Category Archives: 03. singing forests

l. The Forest Gardener


Dan Harris-Pascal, TEDxCanberra; Australia
2014, 16 min 58 sec

This talk was given at a local TEDx event, produced independently of the TED Conferences. Forest Gardening involves mimicking the forest to grow ecosystems for productive and ecological goals. Dan, the Forest Gardener, explains how we can do this is our own backyards and communities/urban environments. Dan is a young ecologist with experience in forestry, botany, horticulture and land management. He has worked in Botanic Gardens in Hawaii, Ranger Programs in Arnhem Land and in school gardens and nurseries around Canberra.

n. One Man’s Mission to Revive the Last Redwood Forests


National Geographic’s Short Film Showcase
2016, 10 min 45 sec

David Milarch’s near-death experience inspired a personal quest: to archive the genetics of the world’s largest trees before they’re gone. This short film from The Story Group documents his effort to save the redwood champions of Northern California from the effects of climate change.

o. When You’re Done Reading This Book, It Grows Into A Tree


FCB&FiRe; Buenos Aires, Argentina
2015, 1 min 59 sec

We humans are notorious for hoarding books that we’re really only going to read once. And while it’s nice to think that all those trees weren’t cut down in vain because they give us lasting memory of a positive literary experience, it’s about time we think about some more sustainable options. E-books are one great solution, but what about when your kid wants something tangile to read?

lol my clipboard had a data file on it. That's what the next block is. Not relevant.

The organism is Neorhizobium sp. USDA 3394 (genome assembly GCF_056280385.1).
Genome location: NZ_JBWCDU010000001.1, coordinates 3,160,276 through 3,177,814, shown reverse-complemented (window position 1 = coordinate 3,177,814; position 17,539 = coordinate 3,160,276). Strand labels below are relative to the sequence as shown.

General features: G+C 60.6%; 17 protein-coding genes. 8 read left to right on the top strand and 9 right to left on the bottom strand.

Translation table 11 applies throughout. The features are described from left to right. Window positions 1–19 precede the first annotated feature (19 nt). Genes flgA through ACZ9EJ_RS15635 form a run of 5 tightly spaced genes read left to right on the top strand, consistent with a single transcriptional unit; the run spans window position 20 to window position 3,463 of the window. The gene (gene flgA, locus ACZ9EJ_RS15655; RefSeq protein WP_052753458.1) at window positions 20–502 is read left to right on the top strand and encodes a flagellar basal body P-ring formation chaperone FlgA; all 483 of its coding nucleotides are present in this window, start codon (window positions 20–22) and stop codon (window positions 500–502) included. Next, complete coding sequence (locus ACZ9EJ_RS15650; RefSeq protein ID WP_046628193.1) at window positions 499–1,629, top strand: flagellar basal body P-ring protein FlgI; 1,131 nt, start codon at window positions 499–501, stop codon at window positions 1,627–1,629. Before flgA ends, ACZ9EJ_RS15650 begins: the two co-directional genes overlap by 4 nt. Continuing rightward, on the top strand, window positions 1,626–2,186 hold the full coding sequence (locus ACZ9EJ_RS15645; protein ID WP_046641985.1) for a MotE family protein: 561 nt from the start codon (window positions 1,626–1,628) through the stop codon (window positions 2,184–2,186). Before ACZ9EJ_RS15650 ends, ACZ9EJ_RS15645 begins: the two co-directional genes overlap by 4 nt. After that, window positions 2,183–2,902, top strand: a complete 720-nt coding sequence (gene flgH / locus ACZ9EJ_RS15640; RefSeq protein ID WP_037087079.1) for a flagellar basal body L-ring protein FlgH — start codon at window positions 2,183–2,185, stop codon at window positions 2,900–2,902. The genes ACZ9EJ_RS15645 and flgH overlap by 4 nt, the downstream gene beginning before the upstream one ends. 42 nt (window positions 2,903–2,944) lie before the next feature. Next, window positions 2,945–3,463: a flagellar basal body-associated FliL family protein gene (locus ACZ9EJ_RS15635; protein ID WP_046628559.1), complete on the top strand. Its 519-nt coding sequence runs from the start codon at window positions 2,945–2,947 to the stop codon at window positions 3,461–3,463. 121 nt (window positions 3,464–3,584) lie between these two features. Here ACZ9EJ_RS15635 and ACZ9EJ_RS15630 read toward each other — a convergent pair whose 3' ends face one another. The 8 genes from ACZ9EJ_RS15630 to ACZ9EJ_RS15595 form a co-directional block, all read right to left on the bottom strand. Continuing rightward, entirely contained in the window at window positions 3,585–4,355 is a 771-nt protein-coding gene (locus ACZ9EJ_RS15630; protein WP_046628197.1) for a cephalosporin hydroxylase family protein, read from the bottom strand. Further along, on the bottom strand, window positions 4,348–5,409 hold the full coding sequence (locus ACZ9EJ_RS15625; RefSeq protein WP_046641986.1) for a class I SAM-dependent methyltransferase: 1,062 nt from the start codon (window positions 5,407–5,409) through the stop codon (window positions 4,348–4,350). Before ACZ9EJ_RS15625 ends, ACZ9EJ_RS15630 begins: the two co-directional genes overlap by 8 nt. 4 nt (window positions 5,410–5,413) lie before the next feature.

Enter Mi Papá Estuvo en la Selva (My Father Was In the Jungle), from Argentinian publisher, Pequeno Editor. This childen’s book can be buried in the ground when you’re done with it to grow a brand new jacaranda tree – a native Argentinian species. Printed with non-toxic ink and jacaranda seeds embedded into the pages, the book is a cute little reminder about how easy it is to give something back to the environment that provides us with so much.

“Before planting the book, kids water the cover to help the seeds germinate, and leave it in a sunny spot indoors,” says Adele Peters at Fast Company. “Once the seeds have sprouted, the book can go in a garden or in the dirt next to a road or sidewalk.”

Sure, the idea isn’t going to change the world any time soon, because publishers don’t want to discourage us from hoarding their books, but it’s one of a growing range of products that promote new ways of thinking about sustainability on an individual level. And it’s not about devaluing the actual book either, as Raquel Franco, editorial director of Pequeno Editor, told Peters:

“We especially encourage re-reading it. We think this book must be planted after it has been read many times, in such a way that every time a kid looks at that growing tree he will perfectly remember the story that gave birth to it. It’s also a metaphor – everything we read also takes root in us and is part of our mental library, our culture, of who we are as people.”